On account of the release of Batman v Superman: Dawn of Justice I thought I’d crack out a top 5 list in Zack Snyder’s honour.
5# Legend of the Guardians: The Owls of Ga’Hoole (2010)
So this film lacked in narrative, story, and originality. But in terms of pure visual depth it may be Snyder’s most impressive film. A must for fans of computer animation as over 500 artists and animators poured their heart and soul into creating a spectacularly immersive world well worth drooling over.
Fun Fact: Legendary cinematographer Roger Deakins consulted on the ‘look’ of the film.
4# Batman v Superman: Dawn of Justice (2016)
Again there are issues, but the style and tone are consistent, and Ben Affleck takes to the role remarkably well. It’s an improvement on Man of Steel and contains enough boisterous energy and pure volume that there is bound to be something to like for everyone, perhaps plenty to dislike as well though.
Fun Fact: Jena Malone (Hunger Games Franchise) was cast as Barbara Gordon, but her scenes were cut.
3# Dawn of the Dead (2004)
Remaking a horror classic, it’s been done plenty of times, but not often with such success. It’s intense, bloody and moves at a frantic pace. Despite a last act that fails to match up it was an impressive debut that was unique from Romero’s 1978 original. Sarah Polley and Ving Rhames impressed as a couple of the survivors in the post-apocalyptic film.
Fun Fact: George A. Romero watched the remake and confessed to enjoying the first 20 minutes, the rest of it not so much.
2# Watchmen (2009)
Considered impossible to bring to the screen by many previous directors attached to the project but this was an exciting attempt. Bringing the pages of Alan Moore’s graphic novel to life Snyder utilised a remarkable visual palette at times. Again it is not perfect, tangling up at the midway point. But it fails in attempting to achieve greater things, and is a worthy adaptation.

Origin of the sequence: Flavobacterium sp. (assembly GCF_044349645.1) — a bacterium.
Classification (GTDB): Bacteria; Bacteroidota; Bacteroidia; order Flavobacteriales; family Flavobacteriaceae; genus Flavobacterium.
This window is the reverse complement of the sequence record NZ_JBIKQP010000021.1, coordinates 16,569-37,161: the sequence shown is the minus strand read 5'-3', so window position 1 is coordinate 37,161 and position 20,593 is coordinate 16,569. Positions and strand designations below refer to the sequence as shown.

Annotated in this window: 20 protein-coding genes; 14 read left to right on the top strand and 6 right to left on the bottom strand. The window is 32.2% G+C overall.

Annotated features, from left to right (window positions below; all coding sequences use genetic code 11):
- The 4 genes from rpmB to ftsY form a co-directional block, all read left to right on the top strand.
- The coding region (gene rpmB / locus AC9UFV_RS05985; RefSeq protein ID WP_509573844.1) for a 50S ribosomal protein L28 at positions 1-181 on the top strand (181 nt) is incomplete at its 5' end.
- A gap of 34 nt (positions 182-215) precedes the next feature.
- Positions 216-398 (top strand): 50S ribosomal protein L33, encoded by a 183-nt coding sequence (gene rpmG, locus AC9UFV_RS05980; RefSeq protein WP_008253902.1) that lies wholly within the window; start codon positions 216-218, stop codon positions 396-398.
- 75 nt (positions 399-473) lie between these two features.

Fun Fact: Jeffrey Dean Morgan originally turned down the role of the Comedian when he saw he was killed off on page 3 of the script. His agent told him to continue reading as he reappeared in flashbacks.
1# 300 (2007)
A simple story, but brilliantly executed. Snyder first displayed his enthusiasm for adapting graphic novels with this retelling of the battle of Thermopylae. It’s about as historically accurate as Muppet’s in Space, but it’s themes and motifs are resonant, and the images are striking and seismic. Snyder’s never been a concise storyteller, and I think 300’s simpler structure allows Snyder to focus on flourishing his more dynamic visual tricks without sacrificing narrative structure.
Fun Fact: Michael Fassbender’s feature film debut.
This list was wrangled and coerced to exist by Alexander Halsall